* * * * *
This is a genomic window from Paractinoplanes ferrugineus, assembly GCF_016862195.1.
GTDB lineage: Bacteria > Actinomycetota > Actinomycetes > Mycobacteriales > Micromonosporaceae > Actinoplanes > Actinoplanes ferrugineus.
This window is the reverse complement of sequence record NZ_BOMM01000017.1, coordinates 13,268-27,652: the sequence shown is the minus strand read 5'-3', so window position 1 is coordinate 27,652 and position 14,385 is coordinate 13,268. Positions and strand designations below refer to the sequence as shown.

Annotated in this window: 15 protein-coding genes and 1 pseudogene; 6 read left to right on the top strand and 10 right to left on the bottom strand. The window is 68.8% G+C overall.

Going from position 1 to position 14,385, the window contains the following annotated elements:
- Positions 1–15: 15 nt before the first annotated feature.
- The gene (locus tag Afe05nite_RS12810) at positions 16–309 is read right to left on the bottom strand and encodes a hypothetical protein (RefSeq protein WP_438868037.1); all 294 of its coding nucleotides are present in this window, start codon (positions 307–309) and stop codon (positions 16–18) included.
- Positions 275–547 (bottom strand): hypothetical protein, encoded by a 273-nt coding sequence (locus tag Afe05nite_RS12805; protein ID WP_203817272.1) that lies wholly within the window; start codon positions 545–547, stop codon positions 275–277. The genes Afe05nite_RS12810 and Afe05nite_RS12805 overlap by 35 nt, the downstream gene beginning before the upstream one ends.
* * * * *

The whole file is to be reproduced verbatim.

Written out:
This is a genomic window from Paractinoplanes ferrugineus, assembly GCF_016862195.1.
GTDB lineage: Bacteria > Actinomycetota > Actinomycetes > Mycobacteriales > Micromonosporaceae > Actinoplanes > Actinoplanes ferrugineus.
This window is the reverse complement of sequence record NZ_BOMM01000017.1, coordinates 13,268-27,652: the sequence shown is the minus strand read 5'-3', so window position 1 is coordinate 27,652 and position 14,385 is coordinate 13,268. Positions and strand designations below refer to the sequence as shown.

Annotated in this window: 15 protein-coding genes and 1 pseudogene; 6 read left to right on the top strand and 10 right to left on the bottom strand. The window is 68.8% G+C overall.

Going from position 1 to position 14,385, the window contains the following annotated elements:
- Positions 1–15: 15 nt before the first annotated feature.
- The gene (locus tag Afe05nite_RS12810) at positions 16–309 is read right to left on the bottom strand and encodes a hypothetical protein (RefSeq protein WP_438868037.1); all 294 of its coding nucleotides are present in this window, start codon (positions 307–309) and stop codon (positions 16–18) included.
- Positions 275–547 (bottom strand): hypothetical protein, encoded by a 273-nt coding sequence (locus tag Afe05nite_RS12805; protein ID WP_203817272.1) that lies wholly within the window; start codon positions 545–547, stop codon positions 275–277. The genes Afe05nite_RS12810 and Afe05nite_RS12805 overlap by 35 nt, the downstream gene beginning before the upstream one ends.